Recent Developments in Mortgage Servicing Rights

Recent Developments in Mortgage Servicing Rights


Recent changes to the regulatory treatment of mortgage servicing rights ("MSR"s) for financial institutions subject to Basel III, together with political and prosecutorial pressures, have resulted in a substantial increase in incentives for financial institutions to transfer their residential MSRs. While MSRs have traded frequently in the past, the following highlights some of the current issues related to the sale and financing of MSRs in the current environment.

What is an MSR?

The term "MSR" is commonly used by market participants to describe all or some of a party's contractual rights with respect to servicing or controlling the servicing of a pool of mortgage loans, including the entitlement to receive servicing compensation. In addition, there are specific regulatory and accounting uses (discussed below). MSRs, however, are usually contingent rights that may be lost entirely if the servicer is terminated. In addition, the ability to transfer MSRs may be prohibited, severely limited or conditioned on the assumption of certain risks and liabilities. Anyone evaluating an MSR should carefully review the relevant servicing contract, which may vary considerably depending on numerous factors, including whether the loan is included in a securitization or held in portfolio.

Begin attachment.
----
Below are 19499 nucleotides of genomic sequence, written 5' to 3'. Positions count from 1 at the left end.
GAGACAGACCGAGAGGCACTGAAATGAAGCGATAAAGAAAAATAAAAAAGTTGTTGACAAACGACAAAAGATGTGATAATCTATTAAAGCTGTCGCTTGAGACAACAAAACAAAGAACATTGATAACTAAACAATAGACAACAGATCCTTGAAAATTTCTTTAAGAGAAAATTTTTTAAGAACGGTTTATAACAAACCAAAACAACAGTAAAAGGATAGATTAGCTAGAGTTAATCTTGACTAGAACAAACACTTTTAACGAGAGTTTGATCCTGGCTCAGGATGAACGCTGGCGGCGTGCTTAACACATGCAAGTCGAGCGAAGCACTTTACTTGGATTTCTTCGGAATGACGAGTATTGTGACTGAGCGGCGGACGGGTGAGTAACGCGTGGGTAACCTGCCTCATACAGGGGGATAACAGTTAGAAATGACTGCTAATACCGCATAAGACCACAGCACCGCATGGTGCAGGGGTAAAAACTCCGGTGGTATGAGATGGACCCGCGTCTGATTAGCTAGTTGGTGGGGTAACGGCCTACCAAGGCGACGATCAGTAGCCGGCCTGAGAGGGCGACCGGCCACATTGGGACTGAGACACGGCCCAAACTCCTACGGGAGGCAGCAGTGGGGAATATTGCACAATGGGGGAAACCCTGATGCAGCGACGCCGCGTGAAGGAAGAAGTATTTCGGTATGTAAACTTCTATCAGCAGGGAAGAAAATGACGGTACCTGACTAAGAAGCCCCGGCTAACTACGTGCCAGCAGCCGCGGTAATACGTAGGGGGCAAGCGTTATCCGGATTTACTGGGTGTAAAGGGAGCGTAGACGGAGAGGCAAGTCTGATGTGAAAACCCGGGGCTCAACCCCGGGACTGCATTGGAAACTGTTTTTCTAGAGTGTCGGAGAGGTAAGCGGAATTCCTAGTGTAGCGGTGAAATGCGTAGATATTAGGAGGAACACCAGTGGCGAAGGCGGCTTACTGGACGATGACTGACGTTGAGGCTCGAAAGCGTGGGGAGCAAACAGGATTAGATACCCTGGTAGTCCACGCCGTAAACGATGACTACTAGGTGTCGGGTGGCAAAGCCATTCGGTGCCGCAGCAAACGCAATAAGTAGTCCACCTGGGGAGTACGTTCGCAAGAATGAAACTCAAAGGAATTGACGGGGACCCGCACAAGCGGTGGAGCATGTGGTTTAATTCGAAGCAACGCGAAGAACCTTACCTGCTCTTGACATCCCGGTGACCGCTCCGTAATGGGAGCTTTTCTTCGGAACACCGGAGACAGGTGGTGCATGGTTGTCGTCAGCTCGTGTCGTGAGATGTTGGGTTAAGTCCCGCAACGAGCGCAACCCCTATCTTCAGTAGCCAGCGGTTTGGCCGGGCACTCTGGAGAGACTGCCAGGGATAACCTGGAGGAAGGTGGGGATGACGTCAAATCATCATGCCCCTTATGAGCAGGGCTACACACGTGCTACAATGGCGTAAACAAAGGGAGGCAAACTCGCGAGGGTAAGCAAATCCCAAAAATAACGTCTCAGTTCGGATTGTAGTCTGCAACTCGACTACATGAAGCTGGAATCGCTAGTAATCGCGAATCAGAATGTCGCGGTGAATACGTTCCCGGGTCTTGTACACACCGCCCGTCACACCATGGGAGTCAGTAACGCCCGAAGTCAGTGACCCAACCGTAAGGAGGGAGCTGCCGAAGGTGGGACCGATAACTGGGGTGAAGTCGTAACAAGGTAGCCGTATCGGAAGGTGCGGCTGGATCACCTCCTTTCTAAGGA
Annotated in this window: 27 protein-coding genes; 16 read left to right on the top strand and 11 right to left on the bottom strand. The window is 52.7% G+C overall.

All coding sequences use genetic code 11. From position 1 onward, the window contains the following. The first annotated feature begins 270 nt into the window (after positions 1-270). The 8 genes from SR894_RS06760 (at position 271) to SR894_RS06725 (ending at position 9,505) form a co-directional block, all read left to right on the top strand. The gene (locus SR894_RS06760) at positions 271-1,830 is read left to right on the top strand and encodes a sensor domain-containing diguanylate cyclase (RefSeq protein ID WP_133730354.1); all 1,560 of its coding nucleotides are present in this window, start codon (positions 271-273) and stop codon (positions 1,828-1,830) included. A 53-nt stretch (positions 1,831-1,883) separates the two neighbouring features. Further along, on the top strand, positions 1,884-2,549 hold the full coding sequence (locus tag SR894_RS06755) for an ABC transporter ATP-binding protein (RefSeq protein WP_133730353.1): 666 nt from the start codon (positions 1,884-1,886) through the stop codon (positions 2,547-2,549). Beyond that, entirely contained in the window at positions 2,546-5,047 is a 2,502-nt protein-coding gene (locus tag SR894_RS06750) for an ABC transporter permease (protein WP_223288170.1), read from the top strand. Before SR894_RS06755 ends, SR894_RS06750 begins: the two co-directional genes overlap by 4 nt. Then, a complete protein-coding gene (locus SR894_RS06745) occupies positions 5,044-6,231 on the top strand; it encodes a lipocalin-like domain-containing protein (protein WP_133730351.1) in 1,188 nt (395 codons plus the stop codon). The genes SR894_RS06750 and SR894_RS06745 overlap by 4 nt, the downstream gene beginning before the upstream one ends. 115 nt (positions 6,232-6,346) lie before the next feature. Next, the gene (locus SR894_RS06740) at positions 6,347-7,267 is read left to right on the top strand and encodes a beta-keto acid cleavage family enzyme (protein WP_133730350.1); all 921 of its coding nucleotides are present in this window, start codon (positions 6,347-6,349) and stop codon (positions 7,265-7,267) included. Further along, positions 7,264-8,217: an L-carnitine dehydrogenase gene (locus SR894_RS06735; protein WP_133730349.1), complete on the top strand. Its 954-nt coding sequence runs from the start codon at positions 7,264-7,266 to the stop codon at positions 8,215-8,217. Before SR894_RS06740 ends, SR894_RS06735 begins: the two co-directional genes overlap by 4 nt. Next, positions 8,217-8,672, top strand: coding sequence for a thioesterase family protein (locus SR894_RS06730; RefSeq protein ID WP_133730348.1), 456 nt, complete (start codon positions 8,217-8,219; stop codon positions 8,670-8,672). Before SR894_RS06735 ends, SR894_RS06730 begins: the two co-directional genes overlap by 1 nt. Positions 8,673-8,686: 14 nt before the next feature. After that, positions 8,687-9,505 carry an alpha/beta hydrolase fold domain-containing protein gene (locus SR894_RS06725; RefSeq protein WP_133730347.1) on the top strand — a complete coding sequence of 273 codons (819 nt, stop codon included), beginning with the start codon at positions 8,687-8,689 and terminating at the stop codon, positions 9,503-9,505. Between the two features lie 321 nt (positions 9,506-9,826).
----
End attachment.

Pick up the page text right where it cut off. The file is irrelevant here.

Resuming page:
Valuation of MSRs

It is our understanding that under GAAP, an entity is required to recognize a servicing asset (or servicing liability) "each time it undertakes an obligation to service a financial asset by entering into a servicing contract," unless such contract relates to servicing of financial assets sold by such entity in a transaction that does not qualify for sale accounting. FASB ASC 860-50-25-1. Such asset (or liability) must initially be measured at "fair value." FASB ASC 860-50-30-1. Whether servicing constitutes an asset or liability (or nothing) depends on whether "the benefits of servicing are expected to be more than adequate compensation to a servicer for performing the servicing." FASB ASC 860-50-30-2. While such conclusion may change if the applicable assumptions change, the asset or liability must be based on the compensation demanded by the marketplace, not the entity's own cost of servicing or even the amount that would be paid to a replacement servicer. FASB ASC 860-50-30-3 and -4. After initial measurement at fair value, an entity may elect to either amortize the servicing asset (or liability) or continue to measure at fair value. FASB ASC 860-50-35-1.

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